Introduction to Carving Communities

‘Carving Communities in Stone: Inscriptions as Media of Hellenistic Inter-City Relationships’ (working title) is an individual PhD project, funded by the Dutch research council (NWO), running from September 2015 to 2023. It is conducted at the University of Groningen under supervision of Professors Onno van Nijf (Chair of Ancient History), Luis Lobo-Guerrero (Chair of History and Theory of International Relations) and Christina Williamson (Assistant Professor in Ancient History).

The main question that this project seeks to answer, is how inscriptions that recorded inter-polis interactions in the Hellenistic world functioned as a medium for the formation of a sense of community between cities.

Start of an inscription on the Prienean temple of Athena recording the arbitration by the city of Rhodos of a border conflict between the cities Priene and Samos (IKPriene 132-133: 196-191 BCE). Photo: British Museum. Click to open a larger version.

By shedding light on this question my research not only contributes to our knowledge on the Hellenistic world, but also to our understanding of the creation of communities that cross state borders in general. A prime example is the contemporary idea of a collective European identity, and how it could take a sustainable shape in the context of diverse cultural influence.

Inscribed decree in which the city of Aptera honours the Koan doctor Kalippos (IG XII 4.1.171: second half of 2nd C BCE). Photo: author. Click to open a larger version.

As material, I have used the inscriptions from two Hellenistic cities, which serve as case studies: Kos, an island in the Aegean Sea; and Priene, a city on the Turkish coast near the island Samos. These cities form excellent test cases, since they both flourished in the Hellenistic period and each of them provides a large corpus of decree and decree-like inscriptions recording inter-city relationships. 

The case studies. Map: Google. Click to open a larger version.
An impression of the Hellenistic world and its cities. Map: Ian Mladjov. Click to open a larger version.


After the death of Alexander the Great, his empire fell apart in various kingdoms. After this fragmentation, the Greek world would never again reach political unity on a similar scale as under Alexander’s leadership. Yet increasingly, the various existing and newly founded cities in this enormous area started to connect with each other. Greek temples, theatres and market squares came to dominate the civic environments of new as well as old cities throughout the area of Alexander’s conquests, and Greek political structure as well as the Greek language became the norm in many of them.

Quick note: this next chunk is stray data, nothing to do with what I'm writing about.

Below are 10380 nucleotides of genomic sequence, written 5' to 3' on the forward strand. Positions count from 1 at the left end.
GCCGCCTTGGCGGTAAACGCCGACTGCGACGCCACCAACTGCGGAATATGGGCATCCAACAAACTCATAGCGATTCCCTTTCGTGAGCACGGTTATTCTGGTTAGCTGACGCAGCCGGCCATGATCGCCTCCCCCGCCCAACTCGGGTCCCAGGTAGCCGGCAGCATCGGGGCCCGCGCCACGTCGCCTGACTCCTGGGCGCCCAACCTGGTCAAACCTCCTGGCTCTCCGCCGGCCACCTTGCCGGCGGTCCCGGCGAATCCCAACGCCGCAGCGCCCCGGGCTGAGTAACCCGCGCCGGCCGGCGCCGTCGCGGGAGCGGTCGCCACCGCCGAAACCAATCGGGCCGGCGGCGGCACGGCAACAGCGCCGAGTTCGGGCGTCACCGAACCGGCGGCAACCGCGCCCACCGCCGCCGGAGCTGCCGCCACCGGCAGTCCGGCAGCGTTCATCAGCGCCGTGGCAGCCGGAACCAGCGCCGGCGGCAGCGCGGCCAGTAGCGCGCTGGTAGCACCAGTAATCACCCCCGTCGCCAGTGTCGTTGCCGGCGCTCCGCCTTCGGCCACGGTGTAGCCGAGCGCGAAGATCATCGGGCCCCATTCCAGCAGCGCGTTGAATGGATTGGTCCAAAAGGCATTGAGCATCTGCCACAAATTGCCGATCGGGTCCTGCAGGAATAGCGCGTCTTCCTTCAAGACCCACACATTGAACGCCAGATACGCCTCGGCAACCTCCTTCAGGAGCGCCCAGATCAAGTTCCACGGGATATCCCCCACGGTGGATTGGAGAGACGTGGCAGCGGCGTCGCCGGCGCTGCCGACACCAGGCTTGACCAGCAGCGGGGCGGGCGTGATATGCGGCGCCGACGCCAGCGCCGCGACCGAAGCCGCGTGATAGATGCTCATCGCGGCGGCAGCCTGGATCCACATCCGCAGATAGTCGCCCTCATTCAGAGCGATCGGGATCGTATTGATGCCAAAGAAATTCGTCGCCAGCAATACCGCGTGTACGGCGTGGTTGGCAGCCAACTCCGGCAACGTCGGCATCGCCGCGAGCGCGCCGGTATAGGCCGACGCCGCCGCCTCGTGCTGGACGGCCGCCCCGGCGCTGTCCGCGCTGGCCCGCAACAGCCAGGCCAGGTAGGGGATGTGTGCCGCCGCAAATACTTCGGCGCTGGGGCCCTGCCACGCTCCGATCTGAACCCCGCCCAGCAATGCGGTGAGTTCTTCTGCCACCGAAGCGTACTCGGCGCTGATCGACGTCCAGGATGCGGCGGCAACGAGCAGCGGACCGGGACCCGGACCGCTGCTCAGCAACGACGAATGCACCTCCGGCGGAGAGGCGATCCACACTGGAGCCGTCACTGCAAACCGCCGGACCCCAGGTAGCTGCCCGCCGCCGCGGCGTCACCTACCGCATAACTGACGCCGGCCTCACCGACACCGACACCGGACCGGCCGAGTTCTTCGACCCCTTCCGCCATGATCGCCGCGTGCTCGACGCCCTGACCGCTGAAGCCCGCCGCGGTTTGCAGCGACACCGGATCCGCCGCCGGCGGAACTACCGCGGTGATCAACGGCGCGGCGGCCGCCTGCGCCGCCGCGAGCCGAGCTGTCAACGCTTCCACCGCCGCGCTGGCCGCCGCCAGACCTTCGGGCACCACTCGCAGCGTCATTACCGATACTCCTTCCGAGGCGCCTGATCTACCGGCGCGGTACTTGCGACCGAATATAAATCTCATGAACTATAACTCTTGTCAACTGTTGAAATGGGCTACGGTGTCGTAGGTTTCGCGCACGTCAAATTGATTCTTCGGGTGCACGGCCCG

Decree about the swearing of an oath to seal a treaty between the city of Kos and the nearby island Kalymna (IG XII 4.1.152: 208 BCE or shortly after). Photo: author. Click to open a larger version.

The idea for this project was born from the realisation that at about the same time, the Hellenistic world saw an enormous rise in the production of inscriptions that record contacts between Greek cities. Good examples of such inscriptions are records of cities exchanging judges and official festival visitors, records of arbitration in conflicts between cities, treaties, and honorific decrees for citizens of other cities. Written in Greek and remarkably uniform in shape, formulas and idiom, these inscriptions are yet another hallmark of the cultural integration of the Hellenistic world.

Simultaneously, they show how many cities, despite the hegemony of Alexander’s successors, still claimed a certain amount of autonomy. Although collaboration in political or military matters was often impossible, and a certain amount of rivalry still existed, cities clearly used the available institutional instruments – and even developed new ones – to forge relationships between one another. Although the role that inscriptions could play in this process was hinted at by John Ma in his important article Peer Polity Interaction (2003), he never further elaborated on the mechanisms that made this possible.


My research aims to contribute to our understanding of the development and maintenance of connectivity and uniformity between cities in the first part of the Hellenistic period (ca. 330-150 BCE). Since inscriptions were an important medium for inter-city contacts in this period, my central question is what function these textual monuments had in this community-building process. How did publishing texts on stone contribute to the cultural convergence and connectivity of these cities? How did inscriptions promote the creation of a sustainable Greek community, despite the lack of political unity?


I interpret these developments from an innovative theoretical framework: I approach the Greek world of cities as an imagined community, rooted in an attitude of cosmopolitanism. The role of inscriptions in bringing this about is understood as a mediatisation effect, made possible by the nature of inscribed decrees as performative speech acts.

Inspired by the texts of the inscriptions themselves, which tell us in intention clauses how their publication was expected to affect their audience, I bring this conceptual approach into practice by focusing on three aspects. These three aspects are: connectivity language that inscriptions used to describe inter-city relationships; cosmopolitan spaces where these inscriptions were set up; and coordinating events where the information contained in them was broadcast.

The Greeks cleverly combined these three aspects, I argue, in a comprehensive media strategy that ensured the community-forming effect of inscribing decrees. An introduction to each of the aspects can be found through the buttons below.